[0007] In U.S. Pat. No. 4,309,065 (Pappas), a handgun safe is described that uses a keyless lock to limit access to a handgun stored in the safe. Once opened, the butt of the handgun is readily accessible, enabling a “quick draw,” and the safe can be secured in a variety of different locations. However, the safe disclosed in this patent does not include means to enable the handgun owner to readily operate the lock in order to access a handgun stored in the safe, in a dark environment.

[0008] U.S. Pat. No. 5,111,755 (Rouse) describes a handgun safe that uses an illuminated keypad lock to limit access to the interior of the safe and the handgun stored therein. Once opened, an internal release mechanism must be manipulated to remove the handgun. Although not conventionally locked, the release is designed to be ergonomically difficult for a child to actuate. After the release is actuated, the butt of the handgun is readily accessible, enabling a “quick draw” (however, a delay is first incurred in unlocking the safe and then properly manipulating the release).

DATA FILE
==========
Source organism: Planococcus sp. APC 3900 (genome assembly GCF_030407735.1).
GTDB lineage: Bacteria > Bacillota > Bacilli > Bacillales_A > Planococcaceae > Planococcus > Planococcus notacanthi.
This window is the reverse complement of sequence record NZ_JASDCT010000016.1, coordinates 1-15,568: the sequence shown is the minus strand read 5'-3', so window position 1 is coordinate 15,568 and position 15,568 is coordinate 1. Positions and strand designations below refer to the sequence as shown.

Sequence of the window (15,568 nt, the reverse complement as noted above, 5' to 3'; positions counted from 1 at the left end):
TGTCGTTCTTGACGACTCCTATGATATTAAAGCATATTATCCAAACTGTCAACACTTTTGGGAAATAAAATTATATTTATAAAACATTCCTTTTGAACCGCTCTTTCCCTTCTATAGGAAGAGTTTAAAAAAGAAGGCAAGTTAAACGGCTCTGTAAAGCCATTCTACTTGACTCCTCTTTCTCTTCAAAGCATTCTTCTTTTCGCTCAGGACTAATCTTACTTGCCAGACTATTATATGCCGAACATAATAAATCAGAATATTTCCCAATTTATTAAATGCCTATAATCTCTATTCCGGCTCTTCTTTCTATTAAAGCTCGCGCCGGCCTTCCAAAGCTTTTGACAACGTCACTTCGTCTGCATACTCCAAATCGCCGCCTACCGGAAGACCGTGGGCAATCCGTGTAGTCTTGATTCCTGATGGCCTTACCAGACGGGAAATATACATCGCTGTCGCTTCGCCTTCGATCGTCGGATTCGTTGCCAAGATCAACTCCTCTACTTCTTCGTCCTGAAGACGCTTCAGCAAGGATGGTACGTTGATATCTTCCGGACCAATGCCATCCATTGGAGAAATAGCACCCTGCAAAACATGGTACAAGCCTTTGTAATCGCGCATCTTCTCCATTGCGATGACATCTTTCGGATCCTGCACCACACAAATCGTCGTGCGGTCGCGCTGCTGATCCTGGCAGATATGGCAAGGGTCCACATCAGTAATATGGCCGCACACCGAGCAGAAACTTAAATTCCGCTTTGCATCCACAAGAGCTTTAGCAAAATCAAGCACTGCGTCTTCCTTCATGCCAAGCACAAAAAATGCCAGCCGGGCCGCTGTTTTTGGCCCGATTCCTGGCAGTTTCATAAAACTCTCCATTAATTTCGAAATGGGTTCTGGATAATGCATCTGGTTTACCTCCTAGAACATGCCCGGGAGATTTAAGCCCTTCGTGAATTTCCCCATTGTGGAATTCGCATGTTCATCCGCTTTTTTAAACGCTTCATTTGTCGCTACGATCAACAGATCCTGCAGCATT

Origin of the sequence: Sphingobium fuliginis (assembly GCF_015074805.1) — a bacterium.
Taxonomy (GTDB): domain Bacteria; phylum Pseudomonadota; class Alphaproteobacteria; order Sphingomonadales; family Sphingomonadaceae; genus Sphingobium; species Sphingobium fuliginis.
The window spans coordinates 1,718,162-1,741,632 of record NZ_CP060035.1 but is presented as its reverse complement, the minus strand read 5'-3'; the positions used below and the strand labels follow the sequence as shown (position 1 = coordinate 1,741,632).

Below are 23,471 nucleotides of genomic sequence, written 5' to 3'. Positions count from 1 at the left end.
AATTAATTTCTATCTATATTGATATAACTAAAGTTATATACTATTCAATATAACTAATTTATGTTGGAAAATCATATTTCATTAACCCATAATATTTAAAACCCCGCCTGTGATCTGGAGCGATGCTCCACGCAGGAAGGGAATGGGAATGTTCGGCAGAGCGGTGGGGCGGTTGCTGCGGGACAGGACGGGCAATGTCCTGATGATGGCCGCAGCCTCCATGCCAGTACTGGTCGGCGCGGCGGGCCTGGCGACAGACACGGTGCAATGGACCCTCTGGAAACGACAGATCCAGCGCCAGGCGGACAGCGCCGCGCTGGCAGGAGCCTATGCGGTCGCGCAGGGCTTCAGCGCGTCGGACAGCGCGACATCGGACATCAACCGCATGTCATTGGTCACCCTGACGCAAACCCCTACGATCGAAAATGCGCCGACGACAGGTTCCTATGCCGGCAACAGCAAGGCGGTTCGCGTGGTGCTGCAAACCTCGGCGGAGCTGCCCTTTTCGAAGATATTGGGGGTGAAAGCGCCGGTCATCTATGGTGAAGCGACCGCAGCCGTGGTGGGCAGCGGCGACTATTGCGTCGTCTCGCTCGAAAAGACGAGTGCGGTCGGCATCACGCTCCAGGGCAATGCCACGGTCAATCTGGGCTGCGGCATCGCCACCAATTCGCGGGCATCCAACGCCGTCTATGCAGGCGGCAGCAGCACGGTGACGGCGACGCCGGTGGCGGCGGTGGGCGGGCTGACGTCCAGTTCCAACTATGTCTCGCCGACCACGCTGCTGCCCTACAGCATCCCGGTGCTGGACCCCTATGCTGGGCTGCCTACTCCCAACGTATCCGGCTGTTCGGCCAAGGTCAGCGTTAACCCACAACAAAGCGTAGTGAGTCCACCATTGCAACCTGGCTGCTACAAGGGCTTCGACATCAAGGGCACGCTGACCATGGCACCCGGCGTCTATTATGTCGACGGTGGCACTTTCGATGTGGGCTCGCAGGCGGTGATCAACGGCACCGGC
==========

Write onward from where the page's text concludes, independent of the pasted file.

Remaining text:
[0009] In U.S. Pat. No. 5,161,396 (Loeff), a handgun safe is described that incorporates tactile features enabling a handgun owner to readily obtain access even in a dark environment. However, when this handgun safe is opened, the handgun is not optimally positioned to enable a “quick draw.” Further, this prior art handgun safe is not readily secured in one location. Indeed, in the disclosed preferred embodiment, the handgun safe is readily portable.